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TED for Teens or Ted-Ed Talks As They Should Be

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If I were to subtitle this blog post, it would be something like “reclaiming science education” or “making TED talks palatable and very tasty for young people.”

Cafe Scientifique

I recently become the Cafe Scientifique coordinator for Santa Fe, NM.  I realized after the first session that this program is what TED talks could or should be especially for teens and tweens.  The background and description of Cafe Scientifique . .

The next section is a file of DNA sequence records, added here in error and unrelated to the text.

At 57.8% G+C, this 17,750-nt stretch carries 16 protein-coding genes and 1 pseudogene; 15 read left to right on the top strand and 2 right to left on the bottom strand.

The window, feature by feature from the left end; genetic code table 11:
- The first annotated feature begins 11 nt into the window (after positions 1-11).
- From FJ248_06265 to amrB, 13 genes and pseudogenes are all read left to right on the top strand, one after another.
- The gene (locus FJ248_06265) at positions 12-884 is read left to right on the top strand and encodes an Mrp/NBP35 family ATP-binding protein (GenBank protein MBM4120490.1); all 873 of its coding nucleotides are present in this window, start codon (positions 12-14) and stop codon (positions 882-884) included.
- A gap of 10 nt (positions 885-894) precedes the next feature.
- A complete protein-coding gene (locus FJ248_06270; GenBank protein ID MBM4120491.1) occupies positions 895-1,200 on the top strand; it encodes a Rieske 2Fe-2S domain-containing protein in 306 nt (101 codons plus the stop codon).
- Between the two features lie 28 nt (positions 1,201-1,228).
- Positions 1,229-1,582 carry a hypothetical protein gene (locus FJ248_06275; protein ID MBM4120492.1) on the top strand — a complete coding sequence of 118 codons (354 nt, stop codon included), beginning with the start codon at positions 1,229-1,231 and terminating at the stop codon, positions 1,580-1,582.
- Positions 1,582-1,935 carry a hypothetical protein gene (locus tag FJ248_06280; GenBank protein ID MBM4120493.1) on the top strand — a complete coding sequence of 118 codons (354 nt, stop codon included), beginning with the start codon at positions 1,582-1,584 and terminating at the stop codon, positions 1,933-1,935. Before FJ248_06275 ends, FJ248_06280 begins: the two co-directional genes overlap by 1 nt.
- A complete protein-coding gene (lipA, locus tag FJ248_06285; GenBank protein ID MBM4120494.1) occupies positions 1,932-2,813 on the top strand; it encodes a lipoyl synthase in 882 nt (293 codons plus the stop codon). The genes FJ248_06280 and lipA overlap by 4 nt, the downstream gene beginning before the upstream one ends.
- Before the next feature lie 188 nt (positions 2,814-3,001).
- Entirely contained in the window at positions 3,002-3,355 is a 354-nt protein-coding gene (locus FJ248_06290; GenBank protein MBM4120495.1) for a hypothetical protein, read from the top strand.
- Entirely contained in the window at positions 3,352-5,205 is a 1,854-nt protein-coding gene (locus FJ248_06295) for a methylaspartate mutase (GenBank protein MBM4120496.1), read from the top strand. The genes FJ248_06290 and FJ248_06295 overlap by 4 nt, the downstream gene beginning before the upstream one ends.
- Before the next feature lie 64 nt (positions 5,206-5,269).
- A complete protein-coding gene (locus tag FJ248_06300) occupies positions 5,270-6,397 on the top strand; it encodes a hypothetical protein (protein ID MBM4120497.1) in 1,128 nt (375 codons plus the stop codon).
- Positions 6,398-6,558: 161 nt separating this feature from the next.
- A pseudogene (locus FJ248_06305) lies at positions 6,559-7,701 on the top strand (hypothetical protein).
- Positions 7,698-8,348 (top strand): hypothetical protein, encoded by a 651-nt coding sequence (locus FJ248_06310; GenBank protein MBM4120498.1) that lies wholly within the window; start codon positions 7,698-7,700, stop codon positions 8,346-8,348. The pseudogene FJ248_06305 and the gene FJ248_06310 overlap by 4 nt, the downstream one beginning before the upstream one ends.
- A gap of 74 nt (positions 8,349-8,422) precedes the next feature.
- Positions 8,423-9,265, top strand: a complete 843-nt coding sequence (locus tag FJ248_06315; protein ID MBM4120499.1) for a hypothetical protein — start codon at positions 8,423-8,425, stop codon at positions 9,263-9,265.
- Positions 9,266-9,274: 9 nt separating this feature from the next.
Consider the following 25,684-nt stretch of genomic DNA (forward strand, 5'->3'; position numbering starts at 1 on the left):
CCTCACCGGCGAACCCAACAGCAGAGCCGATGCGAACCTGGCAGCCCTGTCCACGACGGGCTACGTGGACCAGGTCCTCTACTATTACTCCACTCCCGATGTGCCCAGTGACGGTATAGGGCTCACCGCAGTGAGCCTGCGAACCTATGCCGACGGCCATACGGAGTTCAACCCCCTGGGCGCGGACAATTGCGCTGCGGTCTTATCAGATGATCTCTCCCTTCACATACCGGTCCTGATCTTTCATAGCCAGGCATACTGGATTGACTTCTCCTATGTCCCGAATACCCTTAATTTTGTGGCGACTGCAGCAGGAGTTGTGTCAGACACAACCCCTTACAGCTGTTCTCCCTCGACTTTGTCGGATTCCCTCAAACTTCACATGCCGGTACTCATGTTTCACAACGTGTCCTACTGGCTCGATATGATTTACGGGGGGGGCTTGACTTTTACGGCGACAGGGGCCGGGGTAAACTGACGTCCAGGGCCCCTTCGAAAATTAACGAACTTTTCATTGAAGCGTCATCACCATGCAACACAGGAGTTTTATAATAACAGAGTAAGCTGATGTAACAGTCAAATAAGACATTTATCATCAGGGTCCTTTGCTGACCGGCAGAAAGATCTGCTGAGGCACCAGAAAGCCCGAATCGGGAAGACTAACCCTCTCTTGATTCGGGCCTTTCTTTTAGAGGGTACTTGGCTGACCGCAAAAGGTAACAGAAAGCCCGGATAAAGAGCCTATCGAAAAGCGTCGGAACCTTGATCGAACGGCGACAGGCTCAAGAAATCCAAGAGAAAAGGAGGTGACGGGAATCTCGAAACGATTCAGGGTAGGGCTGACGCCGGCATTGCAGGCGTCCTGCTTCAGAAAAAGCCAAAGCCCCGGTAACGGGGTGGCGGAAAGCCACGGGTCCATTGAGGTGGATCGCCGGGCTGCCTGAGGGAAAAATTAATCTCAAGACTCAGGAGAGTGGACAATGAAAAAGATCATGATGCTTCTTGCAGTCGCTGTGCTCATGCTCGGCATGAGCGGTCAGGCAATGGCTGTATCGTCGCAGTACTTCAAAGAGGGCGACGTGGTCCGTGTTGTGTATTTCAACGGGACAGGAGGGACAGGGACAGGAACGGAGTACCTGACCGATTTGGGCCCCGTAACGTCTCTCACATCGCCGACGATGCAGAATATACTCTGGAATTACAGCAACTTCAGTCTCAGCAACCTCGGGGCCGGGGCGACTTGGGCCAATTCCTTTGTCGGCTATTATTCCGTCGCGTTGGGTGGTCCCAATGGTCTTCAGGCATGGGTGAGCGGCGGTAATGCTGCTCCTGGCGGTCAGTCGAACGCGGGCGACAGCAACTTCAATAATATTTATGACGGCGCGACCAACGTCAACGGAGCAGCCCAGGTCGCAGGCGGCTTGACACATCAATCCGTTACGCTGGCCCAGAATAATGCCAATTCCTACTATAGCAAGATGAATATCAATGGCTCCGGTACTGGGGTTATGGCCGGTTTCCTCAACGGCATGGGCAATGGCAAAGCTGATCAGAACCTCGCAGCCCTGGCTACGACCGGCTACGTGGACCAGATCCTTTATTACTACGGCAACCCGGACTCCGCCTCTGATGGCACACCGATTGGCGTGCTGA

Science Café programs engage scientists and the public in conversation on interesting science topics in a highly social setting. The model was established in England, and its popularity led to rapid spread in various forms throughout the world. It has proven very effective in engaging people from all walks of life with science and scientists  In 2007, Science Education Solutions, with a grant from the National Science Foundation, began an experiment to see if the model could be adapted to appeal to high school teenagers. The program, Café Scientifique New Mexico, has proven highly popular with teens in four towns of diverse character in northern New Mexico for the same reason as adult programs: the blend of engaging with scientists informally on interesting science topics and the high degree of social interaction. Café Scientifique New Mexico provides teens a new perspective on the nature of science and a picture of scientists as real people leading interesting lives. The program has proven to be a rich—and fun!—complement to the science they learn in the classroom.